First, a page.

| Quote #4
Already it seemed years to Pippin since he had sat there before, in some half-forgotten time when he had still been a hobbit, a light-hearted wanderer touched little by the perils he had passed through. Now he was one small soldier in a City preparing for a great assault, clad in the proud but sombre manner of the Tower of Guard.
In some other time and place Pippin might have been pleased with his new array, but he knew now that he was taking part in no play; he was in deadly earnest the servant of a grim master in the greatest peril. The hauberk was burdensome, and the helm weighed upon his head. (5.4.22-3)
Once a hobbit always a hobbit? Not so much, apparently. The way that the narrator says Pippin was once a hobbit "in some half-forgotten time [...] a light-hearted wanderer" but now he is "one small soldier" suggests that being a hobbit is a lot like being a child. Now that Pippin is growing up, he is becoming less hobbit, more man. But still, he's a little fellow, and his smallness and relative lack of experience make the huge war going on around him all the more terrifying and massive in scope. By making our heroes (Frodo, Sam, Pippin, and Merry) physically smaller than the other characters, Tolkien emphasizes the gravity of the huge odds facing them, which makes their perseverance in the face of those odds all the more impressive.
| Quote #5
Merry wanted somebody to talk to, and he thought of Pippin. But that only increased his restlessness. Poor Pippin, shut up in the great city of stone, lonely and afraid. Merry wished he was a tall Rider like Éomer and could blow a horn or something and go galloping to his rescue. (5.5.4)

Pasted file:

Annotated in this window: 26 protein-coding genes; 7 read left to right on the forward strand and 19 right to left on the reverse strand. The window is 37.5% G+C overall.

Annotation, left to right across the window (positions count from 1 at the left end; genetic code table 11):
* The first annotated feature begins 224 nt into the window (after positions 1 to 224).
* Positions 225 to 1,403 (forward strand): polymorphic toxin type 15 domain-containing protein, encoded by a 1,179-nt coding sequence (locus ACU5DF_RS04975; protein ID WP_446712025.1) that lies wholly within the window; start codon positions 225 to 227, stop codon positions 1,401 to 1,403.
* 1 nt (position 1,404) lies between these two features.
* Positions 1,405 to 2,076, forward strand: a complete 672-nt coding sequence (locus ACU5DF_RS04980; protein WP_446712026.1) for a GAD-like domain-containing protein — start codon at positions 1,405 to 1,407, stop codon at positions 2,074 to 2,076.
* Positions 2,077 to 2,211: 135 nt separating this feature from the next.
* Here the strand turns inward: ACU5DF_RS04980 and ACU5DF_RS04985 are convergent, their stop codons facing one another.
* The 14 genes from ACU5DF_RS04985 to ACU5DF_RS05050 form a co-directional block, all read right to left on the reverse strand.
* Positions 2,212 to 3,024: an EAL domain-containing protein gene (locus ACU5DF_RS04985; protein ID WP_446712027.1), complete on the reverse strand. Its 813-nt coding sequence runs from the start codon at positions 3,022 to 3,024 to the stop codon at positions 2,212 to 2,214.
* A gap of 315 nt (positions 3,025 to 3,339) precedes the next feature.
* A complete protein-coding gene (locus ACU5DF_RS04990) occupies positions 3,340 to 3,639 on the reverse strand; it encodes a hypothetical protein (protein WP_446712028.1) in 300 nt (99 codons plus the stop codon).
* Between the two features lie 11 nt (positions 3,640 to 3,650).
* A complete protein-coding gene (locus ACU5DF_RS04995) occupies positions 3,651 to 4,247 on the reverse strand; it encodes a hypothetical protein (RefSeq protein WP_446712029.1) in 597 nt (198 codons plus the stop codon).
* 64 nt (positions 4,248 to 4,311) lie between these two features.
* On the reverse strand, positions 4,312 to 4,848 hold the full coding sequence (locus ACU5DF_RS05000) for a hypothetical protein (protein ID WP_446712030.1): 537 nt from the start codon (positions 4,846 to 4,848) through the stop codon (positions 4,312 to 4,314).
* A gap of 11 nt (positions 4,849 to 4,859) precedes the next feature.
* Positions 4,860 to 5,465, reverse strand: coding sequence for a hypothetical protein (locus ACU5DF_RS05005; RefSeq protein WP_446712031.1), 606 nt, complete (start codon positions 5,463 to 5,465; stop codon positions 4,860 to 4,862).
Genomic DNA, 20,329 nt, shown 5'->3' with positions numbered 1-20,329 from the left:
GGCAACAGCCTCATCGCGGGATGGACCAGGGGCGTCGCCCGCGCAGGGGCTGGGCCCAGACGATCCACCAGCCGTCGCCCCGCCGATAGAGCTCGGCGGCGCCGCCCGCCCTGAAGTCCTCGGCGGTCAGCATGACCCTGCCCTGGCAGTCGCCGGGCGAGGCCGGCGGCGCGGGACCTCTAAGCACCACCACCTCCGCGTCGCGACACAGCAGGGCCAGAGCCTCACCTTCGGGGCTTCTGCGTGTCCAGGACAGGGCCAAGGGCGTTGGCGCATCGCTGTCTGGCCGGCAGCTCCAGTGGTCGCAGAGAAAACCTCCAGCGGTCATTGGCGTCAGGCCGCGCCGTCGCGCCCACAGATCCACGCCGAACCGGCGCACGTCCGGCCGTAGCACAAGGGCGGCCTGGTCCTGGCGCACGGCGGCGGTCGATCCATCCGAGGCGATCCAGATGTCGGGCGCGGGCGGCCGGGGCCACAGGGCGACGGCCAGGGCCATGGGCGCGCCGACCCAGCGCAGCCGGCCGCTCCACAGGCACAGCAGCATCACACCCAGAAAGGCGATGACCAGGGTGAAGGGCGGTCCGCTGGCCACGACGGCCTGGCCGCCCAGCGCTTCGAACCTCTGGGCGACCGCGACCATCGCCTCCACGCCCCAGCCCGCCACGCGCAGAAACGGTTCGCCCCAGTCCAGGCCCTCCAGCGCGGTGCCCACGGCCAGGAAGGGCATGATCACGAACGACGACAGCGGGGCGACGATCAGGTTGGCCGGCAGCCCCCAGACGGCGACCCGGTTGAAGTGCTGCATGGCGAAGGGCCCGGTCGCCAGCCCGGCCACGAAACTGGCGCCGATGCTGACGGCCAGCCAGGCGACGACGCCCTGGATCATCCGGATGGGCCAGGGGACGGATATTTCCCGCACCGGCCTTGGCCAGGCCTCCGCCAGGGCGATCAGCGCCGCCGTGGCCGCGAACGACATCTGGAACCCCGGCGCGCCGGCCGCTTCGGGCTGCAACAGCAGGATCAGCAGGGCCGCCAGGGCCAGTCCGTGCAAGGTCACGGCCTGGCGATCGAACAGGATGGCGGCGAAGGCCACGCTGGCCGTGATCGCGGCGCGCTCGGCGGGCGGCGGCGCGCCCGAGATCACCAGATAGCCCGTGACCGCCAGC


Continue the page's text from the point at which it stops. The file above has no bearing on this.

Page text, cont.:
We're just going to come right out and say it: Merry has too much time on his hands and too little to do. With all of this spare time, all he can do is feel restless, worried, and vaguely useless. No wonder he thinks of Pippin, who is probably seeing more action over in Minas Tirith. He assumes that Pippin must be scared witless and in need of rescuing. Of course, Pippin is both of these things, but the fact that Merry's mind goes there also indicates how lonely and afraid he is, and how much he probably wishes that someone would come galloping to Merry's own rescue. But part of perseverance, Merry must learn, is waiting patiently until the time is ripe for action. That's something our Aragorn knows quite a bit about.
| Quote #6
Éowyn it was, and Dernhelm also. For into Merry's mind flashed the memory of the face that he saw at the riding from Dunharrow: the face of one that goes seeking death, having no hope. Pity filled his heart and great wonder, and suddenly the slow-kindled courage of his race awoke. he clenched his hand. She should not die, so fair, so desperate! At least she should not die alone, unaided. (5.6.17)
Merry finds himself unable to stand and face the Lord of the Nazgûl until he sees Éowyn doing so, alone, strong and teary-eyed. In a weird way, he draws the courage to keep fighting from the pity he feels for her, since he sees that she has no hope. But our question is: is this chivalry on Merry's part? Would he have stood up this way at Éomer's side, too? And why does it matter that she's "fair"?